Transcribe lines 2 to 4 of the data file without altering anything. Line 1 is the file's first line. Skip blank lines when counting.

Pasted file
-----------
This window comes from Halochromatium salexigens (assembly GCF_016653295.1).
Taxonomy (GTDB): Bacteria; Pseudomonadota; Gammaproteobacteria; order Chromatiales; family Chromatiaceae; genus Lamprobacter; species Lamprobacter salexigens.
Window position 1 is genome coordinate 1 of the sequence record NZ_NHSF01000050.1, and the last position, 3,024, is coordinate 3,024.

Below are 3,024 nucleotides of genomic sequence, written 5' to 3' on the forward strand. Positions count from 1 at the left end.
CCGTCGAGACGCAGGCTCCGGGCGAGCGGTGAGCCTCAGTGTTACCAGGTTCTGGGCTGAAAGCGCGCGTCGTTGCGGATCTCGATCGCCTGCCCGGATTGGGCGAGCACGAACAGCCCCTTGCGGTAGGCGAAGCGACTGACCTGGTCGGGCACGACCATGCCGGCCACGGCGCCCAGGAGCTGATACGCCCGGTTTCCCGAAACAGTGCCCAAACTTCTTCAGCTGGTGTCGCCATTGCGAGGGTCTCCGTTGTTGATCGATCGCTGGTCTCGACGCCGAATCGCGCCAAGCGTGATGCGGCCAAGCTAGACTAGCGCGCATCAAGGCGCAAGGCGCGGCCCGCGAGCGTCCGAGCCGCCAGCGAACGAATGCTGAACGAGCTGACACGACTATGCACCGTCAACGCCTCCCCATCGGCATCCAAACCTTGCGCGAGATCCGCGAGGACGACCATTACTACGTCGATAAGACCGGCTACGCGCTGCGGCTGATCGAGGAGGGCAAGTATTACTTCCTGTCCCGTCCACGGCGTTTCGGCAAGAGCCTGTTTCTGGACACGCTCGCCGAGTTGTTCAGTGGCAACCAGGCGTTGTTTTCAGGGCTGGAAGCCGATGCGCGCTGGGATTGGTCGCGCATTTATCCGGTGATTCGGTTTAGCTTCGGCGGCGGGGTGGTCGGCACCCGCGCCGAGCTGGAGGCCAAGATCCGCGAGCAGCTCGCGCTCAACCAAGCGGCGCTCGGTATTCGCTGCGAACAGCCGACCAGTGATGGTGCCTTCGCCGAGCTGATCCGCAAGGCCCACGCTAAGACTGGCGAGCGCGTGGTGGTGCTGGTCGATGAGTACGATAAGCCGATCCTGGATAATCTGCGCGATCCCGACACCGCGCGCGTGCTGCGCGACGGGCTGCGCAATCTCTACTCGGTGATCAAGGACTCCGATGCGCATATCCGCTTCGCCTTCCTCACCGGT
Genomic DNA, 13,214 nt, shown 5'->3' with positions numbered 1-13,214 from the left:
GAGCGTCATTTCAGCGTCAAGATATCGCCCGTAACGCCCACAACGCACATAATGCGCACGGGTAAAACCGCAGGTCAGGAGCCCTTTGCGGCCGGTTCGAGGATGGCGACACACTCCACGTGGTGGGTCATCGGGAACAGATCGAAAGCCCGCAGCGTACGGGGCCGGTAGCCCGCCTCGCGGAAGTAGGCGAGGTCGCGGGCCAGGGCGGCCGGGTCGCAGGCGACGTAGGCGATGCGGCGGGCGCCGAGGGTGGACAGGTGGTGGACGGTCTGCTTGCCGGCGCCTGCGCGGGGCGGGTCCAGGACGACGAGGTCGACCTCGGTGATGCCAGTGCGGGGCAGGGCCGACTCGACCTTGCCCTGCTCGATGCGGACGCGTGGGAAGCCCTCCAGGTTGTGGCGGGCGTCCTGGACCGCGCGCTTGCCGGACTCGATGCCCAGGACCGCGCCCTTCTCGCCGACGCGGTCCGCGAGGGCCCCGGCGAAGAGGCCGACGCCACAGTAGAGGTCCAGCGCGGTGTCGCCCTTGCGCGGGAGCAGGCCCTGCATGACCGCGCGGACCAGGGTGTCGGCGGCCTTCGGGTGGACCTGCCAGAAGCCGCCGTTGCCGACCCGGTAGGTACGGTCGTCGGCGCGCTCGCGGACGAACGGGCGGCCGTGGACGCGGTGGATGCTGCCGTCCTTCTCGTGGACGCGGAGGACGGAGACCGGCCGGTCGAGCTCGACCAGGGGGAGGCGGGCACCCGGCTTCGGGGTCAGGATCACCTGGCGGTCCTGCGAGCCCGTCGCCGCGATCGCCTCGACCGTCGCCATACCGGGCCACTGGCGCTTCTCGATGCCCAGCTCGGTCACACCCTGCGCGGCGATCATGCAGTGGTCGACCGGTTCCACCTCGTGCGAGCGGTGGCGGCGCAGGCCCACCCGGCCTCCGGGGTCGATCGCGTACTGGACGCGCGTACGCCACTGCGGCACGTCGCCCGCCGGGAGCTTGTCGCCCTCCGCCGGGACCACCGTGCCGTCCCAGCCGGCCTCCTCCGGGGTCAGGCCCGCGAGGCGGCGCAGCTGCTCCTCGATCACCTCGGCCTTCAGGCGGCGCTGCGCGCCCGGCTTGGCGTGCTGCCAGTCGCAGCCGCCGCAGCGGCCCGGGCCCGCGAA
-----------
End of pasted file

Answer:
Taxonomy (GTDB): Bacteria; Pseudomonadota; Gammaproteobacteria; order Chromatiales; family Chromatiaceae; genus Lamprobacter; species Lamprobacter salexigens.
Window position 1 is genome coordinate 1 of the sequence record NZ_NHSF01000050.1, and the last position, 3,024, is coordinate 3,024.

Below are 3,024 nucleotides of genomic sequence, written 5' to 3' on the forward strand. Positions count from 1 at the left end.